Frisbees to Fossils

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Beach bums and history buffs find plenty to like about Bradenton area beaches on Anna Maria Island and Longboat Key.

When you're sitting at the beach, do you ever wonder who else might have roamed these sands, or just what might be swimming in the water? Bradenton area beaches on Anna Maria Island and Longboat Key offer plenty of opportunity for contemplating these questions, and places where you can find the answers.

Explore History in Anna Maria

Start off at the northern end of Anna Maria Island. After lounging on the powdery white sand of Anna Maria Beach, head to The City of Anna Maria Historic Park. Originally an icehouse, this circa-1920 structure now holds artifacts relating to early island inhabitants – everything from vintage clothing and Indian arrowheads to the mouth of a hammerhead shark caught off the Rod & Reel Pier.

Also on site are the 1920s-era Belle Haven Cottage, which sat at the end of the City Pier until it fell into Tampa Bay in 1926, and the former Anna Maria City Jail. Built in 1926, the now roofless, windowless, doorless jail building is a popular spot for photos.

Lunch Served with Priceless Views

When lunchtime rolls around, Anna Maria offers several dining spots with history. Find prime views of Tampa Bay and a sophisticated menu featuring plenty of local seafood at the Waterfront Restaurant. It's housed in a cottage that dates to 1922, lovingly restored after a 2004 fire to reflect the original structure.

At the well-known Sandbar Restaurant, diners can dig their toes into the sand while lunching on buffalo burgers or wasabi-encrusted salmon. Locals and visitors have been coming to this site since 1913, when it was home to The Pavilion, a popular meeting place.

You can find everything from salvaged sideboards to wireless Internet access at Ginny's & Jane E's at the Old IGA. One part vintage furniture store, one part florist and one part coffee shop, it's a funky little place for a slice of quiche or a cup of soup.

Head Out on Aquatic Adventures

The afternoon calls for more exploration. Off of Bradenton Beach, snorkel or scuba dive the wreck of the Regina, a tanker that sank 75 yards off the coast in 1940. Or kayak around the island with companies like Native Rentals or Island Kayak Tours. Out on the water, you may find yourself imagining what it was like to be one of the Native Americans who lived here thousands of years ago.

You'll likely spot plenty of wildlife on these excursions. To learn more about the area's natural side, head to the South Florida Museum in downtown Bradenton. The largest museum of natural and cultural history on Florida's west coast, it features exhibits that chronicle Florida's prehistoric days, including a cast of the largest mastodon ever found in North America. Other displays focus on current-day flora and fauna. A big draw is the museum's Parker Manatee Aquarium, home to 60-year-old local celebrity Snooty the manatee.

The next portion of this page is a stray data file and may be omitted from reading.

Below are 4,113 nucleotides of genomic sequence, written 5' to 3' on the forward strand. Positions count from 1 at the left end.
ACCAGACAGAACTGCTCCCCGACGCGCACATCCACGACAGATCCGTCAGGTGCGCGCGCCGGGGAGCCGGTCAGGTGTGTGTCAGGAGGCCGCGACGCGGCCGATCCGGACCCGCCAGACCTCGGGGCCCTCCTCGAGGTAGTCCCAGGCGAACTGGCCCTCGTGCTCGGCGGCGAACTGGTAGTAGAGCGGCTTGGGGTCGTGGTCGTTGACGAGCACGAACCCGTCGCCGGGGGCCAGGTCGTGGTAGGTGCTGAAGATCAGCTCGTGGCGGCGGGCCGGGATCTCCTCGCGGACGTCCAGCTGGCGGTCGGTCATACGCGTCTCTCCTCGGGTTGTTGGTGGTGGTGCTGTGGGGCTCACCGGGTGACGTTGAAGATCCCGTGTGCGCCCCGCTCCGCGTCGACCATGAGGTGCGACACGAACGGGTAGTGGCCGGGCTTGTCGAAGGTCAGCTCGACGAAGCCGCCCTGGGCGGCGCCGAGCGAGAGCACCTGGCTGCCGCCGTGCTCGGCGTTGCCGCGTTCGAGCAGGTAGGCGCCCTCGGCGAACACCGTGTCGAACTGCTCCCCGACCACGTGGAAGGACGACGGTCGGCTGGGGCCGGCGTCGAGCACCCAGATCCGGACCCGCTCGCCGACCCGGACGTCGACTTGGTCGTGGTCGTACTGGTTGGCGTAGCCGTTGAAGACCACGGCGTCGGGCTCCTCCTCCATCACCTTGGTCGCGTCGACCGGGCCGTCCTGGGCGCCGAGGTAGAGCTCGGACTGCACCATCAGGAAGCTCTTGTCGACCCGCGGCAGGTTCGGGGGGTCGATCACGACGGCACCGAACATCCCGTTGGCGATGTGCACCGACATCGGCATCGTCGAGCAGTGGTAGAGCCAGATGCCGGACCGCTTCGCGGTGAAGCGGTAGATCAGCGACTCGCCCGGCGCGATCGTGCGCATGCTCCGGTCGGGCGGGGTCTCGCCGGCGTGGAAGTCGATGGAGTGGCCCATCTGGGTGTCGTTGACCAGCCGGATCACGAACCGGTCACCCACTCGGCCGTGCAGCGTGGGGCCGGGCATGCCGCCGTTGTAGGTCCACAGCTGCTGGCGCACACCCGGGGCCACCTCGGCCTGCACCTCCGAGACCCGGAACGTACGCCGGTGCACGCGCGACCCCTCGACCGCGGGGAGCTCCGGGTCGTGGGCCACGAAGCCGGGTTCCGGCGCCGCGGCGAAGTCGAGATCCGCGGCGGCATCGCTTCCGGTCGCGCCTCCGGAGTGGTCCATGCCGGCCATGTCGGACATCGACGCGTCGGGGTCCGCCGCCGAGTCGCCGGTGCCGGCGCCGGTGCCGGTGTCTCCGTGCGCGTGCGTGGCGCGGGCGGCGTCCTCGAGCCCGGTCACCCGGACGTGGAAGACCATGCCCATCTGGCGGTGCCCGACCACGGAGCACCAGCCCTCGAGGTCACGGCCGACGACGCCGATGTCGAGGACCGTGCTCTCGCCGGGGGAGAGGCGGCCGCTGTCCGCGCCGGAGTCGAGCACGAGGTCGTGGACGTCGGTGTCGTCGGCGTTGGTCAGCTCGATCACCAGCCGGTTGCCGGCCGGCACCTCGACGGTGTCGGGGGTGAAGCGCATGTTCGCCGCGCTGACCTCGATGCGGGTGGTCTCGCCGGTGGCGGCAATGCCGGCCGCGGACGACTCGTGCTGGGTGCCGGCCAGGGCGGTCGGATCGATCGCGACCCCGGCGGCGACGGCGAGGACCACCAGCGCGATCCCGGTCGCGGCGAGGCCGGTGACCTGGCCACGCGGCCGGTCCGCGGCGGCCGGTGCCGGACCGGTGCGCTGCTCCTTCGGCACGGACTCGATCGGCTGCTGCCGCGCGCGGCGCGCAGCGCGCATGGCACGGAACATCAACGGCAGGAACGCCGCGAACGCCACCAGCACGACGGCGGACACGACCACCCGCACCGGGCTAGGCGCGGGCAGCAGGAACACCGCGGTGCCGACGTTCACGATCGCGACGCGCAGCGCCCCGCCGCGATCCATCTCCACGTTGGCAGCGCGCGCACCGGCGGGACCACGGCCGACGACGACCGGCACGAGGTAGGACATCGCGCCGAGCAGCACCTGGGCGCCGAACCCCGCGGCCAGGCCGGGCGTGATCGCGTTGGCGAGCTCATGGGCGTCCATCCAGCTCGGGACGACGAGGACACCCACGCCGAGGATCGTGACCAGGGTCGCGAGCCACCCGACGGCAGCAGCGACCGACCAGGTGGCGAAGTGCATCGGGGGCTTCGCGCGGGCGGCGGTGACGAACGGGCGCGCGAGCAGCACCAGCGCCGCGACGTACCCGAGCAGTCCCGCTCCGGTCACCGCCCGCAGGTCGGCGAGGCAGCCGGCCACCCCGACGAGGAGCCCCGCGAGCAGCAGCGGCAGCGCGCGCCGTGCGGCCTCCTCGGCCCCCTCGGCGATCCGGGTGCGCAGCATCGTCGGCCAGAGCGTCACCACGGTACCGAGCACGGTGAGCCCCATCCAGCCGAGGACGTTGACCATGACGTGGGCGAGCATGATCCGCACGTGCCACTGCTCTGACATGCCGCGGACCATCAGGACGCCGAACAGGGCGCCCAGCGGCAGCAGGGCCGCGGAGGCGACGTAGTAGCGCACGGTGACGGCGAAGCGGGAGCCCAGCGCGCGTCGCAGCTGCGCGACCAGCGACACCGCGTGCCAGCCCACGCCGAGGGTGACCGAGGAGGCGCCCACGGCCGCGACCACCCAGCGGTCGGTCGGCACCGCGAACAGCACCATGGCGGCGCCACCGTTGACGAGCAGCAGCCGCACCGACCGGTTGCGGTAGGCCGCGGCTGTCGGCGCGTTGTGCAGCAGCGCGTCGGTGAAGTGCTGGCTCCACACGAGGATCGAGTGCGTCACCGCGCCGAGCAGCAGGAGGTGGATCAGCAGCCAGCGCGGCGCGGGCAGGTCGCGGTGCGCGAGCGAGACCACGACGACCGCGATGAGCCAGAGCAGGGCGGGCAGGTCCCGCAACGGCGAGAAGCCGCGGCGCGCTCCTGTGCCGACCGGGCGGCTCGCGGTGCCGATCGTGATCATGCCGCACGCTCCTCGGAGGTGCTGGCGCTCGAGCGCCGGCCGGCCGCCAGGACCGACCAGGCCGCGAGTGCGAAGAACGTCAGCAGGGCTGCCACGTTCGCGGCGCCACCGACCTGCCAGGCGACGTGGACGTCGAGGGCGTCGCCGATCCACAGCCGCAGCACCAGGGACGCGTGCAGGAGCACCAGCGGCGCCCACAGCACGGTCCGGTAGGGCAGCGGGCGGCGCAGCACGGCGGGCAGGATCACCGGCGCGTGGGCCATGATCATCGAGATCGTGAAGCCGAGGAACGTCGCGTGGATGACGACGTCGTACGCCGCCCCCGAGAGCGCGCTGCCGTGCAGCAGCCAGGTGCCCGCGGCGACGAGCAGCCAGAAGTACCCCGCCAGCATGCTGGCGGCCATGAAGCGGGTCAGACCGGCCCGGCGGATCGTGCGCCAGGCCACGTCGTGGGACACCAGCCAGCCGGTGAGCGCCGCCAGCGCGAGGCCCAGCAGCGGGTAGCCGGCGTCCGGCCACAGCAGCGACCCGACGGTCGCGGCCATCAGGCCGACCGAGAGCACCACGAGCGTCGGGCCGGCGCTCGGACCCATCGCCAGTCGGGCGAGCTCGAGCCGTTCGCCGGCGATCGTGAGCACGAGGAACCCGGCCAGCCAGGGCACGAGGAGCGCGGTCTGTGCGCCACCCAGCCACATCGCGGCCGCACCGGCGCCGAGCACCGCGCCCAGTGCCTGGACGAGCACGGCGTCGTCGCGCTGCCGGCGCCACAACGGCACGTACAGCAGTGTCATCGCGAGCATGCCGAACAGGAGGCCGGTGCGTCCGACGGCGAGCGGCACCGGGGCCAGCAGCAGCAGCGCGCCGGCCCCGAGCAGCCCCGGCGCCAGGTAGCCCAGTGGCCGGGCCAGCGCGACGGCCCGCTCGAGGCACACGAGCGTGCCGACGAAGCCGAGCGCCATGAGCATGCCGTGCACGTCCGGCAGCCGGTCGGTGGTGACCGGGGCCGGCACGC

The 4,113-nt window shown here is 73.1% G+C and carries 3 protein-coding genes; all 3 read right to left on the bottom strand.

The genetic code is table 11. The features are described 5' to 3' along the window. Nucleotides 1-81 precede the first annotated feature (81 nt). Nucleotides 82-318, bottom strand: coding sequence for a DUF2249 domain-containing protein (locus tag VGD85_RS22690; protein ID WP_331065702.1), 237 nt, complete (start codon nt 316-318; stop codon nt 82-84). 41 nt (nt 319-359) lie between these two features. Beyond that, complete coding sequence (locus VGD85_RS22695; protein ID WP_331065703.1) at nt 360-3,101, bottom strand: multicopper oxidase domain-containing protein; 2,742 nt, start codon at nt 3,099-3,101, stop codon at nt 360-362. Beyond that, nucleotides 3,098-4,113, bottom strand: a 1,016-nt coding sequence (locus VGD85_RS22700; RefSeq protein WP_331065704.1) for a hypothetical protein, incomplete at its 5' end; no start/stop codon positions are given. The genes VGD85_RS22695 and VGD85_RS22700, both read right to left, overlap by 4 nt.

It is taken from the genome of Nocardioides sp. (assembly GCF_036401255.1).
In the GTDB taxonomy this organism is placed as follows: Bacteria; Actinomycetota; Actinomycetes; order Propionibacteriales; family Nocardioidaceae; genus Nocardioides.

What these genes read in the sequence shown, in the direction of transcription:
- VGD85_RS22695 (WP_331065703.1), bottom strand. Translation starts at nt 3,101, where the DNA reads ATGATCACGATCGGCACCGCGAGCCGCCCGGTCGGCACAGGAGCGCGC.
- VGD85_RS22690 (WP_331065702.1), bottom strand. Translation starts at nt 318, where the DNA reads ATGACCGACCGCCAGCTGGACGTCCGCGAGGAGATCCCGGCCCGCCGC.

While on the mainland, pay a visit to the De Soto National Memorial. This site commemorates the 1539 landing of Spanish explorer Hernando de Soto, and the significance of the first large-scaled European exploration of La Florida. Interpreters in period clothing conduct talks and demonstrations at Camp Uzita, the Spanish replica camp daily from mid-December through mid-April. The Bradenton area further fetes the conquistador throughout April during its De Soto Heritage Festival, which features a seafood fest, ball and parade.

Fishing Village Has Authentic Charm

Just east of Anna Maria Island is Cortez, a commercial fishing village since the late 1800s. The Florida Maritime Museum at Cortez celebrates this history, while restaurants like Star Fish Company serve up fresh catches from local waters.

When it comes time to call it a day, you can dream of the past at several Anna Maria Island accommodations. In Holmes Beach, the Harrington House Beachfront Bed and Breakfast occupies properties dating from the 1920s to the 1960s, including the restored, circa-1925 coquina-block Main Inn. Situated right on the Gulf of Mexico, the inn's lush, tropical landscaping creates a feeling of seclusion.

In Anna Maria, the circa-1926 Anna Maria Beach Cottages boast sunny yellow paint, crisp white furnishings, beadboard walls and hardwood floors. A similar vibe can be found at the Bungalow Beach Resort in Bradenton Beach. Just steps from the Gulf, the 1930s-era cottages are updated to suit the needs of modern travelers, but also hark back to the past with touches like pedestal sinks and wicker furnishings. It's just the right mix for this island, which aims to preserve its Old Florida feel.

This article is brought to you by the Bradenton Area Convention and Visitors Bureau. For more information, call 941-729-9177 or visit www.floridasgulfislands.com.

Sponsored listings by VISIT FLORIDA Partners

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